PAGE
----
Re: Font lookup ranges [was Re: Notes on Pango Xft backend]

Keith Packard <keithp keithp com> writes:

> Around 14 o'clock on May 28, Owen Taylor wrote:
> > The one place where a fix is urgently needed is for Japanese
> > vs. Traditional Chinese vs. Simplified Chinese; things look pretty
> > awful there at the moment; but what I want to do first in that area
> > is make font selection locale/language-tag sensitive.
> That means tagging sections of text with the language and exposing the 
> font language tags in the list of fonts I hand back.  Alternatively, you 
> can create separate lists, one for each language tag found for each 
> logical font. 

Pango already has the language tagging mechanism; the question is
how to use this to influence character lookup.

 a) Call FcFontSetSort() once, get a list, and then when finding
    a (language-tag, codepoint) pair, look first for a font with
    the language tag and the codepoint, then if that fails, 
    look for a font without the language tag with the codepoint.


     - Takes two passes to look up a character with a missing
       language tag. 
     - I don't think we should ever fall back to a font that wasn't
       explicitely specified (*), just for a want of a language 

 b) Call FcFontSetSort() separately for each language, and somehow
    influence the sort order; what we'd like to do is make including
    the specified language tag have an weight:

     Less than whether the pattern is in the family
     Greater than the ordering of family names listed in the pattern


     - I don't think we should ever fall back to a font that wasn't
       explicitely specified (*), just for a want of a language 

Problems with both:

 - Type1 fonts don't have OS/2 tables, and thus don't have FC_LANG
    entries; I think some TrueType fonts might miss them as well.

 - The set of languages in the OS/2 table / FC_LANG is pitfully
   small. On the other hand, all we really care about
   is Simplified Chinese/Traditional Chinese/Japanese/Korean
   so it may well be good enough.

    describes the form language tags take in Pango; some of the followup
    discussion is interesting;

    Clarifies what Pango language tags are for in response to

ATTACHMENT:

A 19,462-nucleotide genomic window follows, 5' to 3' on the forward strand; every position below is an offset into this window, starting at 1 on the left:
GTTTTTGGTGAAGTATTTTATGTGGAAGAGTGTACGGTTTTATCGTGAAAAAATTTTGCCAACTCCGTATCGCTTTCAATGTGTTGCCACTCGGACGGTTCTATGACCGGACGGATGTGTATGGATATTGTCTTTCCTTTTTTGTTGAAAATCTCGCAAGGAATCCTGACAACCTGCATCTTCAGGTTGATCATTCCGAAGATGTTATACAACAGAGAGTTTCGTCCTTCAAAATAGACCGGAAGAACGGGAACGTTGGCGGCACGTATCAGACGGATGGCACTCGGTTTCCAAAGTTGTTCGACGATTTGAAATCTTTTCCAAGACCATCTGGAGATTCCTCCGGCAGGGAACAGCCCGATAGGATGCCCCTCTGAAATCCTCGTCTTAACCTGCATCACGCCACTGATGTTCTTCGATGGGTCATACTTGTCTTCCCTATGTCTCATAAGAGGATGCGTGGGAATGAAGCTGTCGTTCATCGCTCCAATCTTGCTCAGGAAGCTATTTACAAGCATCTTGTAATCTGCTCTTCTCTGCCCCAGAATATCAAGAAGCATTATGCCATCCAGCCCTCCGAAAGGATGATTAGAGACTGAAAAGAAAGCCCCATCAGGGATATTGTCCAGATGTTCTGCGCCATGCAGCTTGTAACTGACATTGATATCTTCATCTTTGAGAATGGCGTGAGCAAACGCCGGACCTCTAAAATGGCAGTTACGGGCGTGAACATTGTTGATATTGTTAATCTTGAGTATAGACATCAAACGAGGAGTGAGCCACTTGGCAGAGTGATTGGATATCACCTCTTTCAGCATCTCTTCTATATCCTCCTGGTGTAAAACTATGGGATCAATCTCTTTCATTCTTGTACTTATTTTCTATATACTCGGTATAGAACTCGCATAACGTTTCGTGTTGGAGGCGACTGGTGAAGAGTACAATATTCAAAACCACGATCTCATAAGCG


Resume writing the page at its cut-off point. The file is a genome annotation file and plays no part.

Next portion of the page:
comments from Peter Constable.

You seem to imply a third possibility with:

> That might be best as I expect font pattern editing to be 
> used to select preferred faces for each language tag.

  c) Pango adds the language tag to the pattern it feeds to 
     FcConfigSubstitute, and fonts.conf does pattern matching magic
     to provide a different "Sans-serif" alias for every language.

Can't say I like this too much:

 - Requires lots of careful configuration (more than just
   slapping extra fonts into "Sans-serif".) Configuration is bad.

 - Would mean that the default config files wouldn't 
   use the simplified <alias> element, sort of ruining the point
   of <alias>.
Still, it has the decided advantage that it frees the mechanism
from relying on information in the font.


(*) Explicitely specified is a tricky concept:

    Say, we have two things in our fonts.conf

    a) Alias Sans to "Arial"
    b) If no generic alias is found in the pattern, tack on "Sans-serf"

    User specifies  Pattern becomes                  
    ==============  ===============
    Verdana         Verdana(a), Arial(b)
    Sans-serf      Arial(c) 

    (a), and (c) are explicitely specified, (b) isn't.
    Basically, we want family names that were explicitely given
    by the user, or family names where the expansion only involved
    <prefer> elements.

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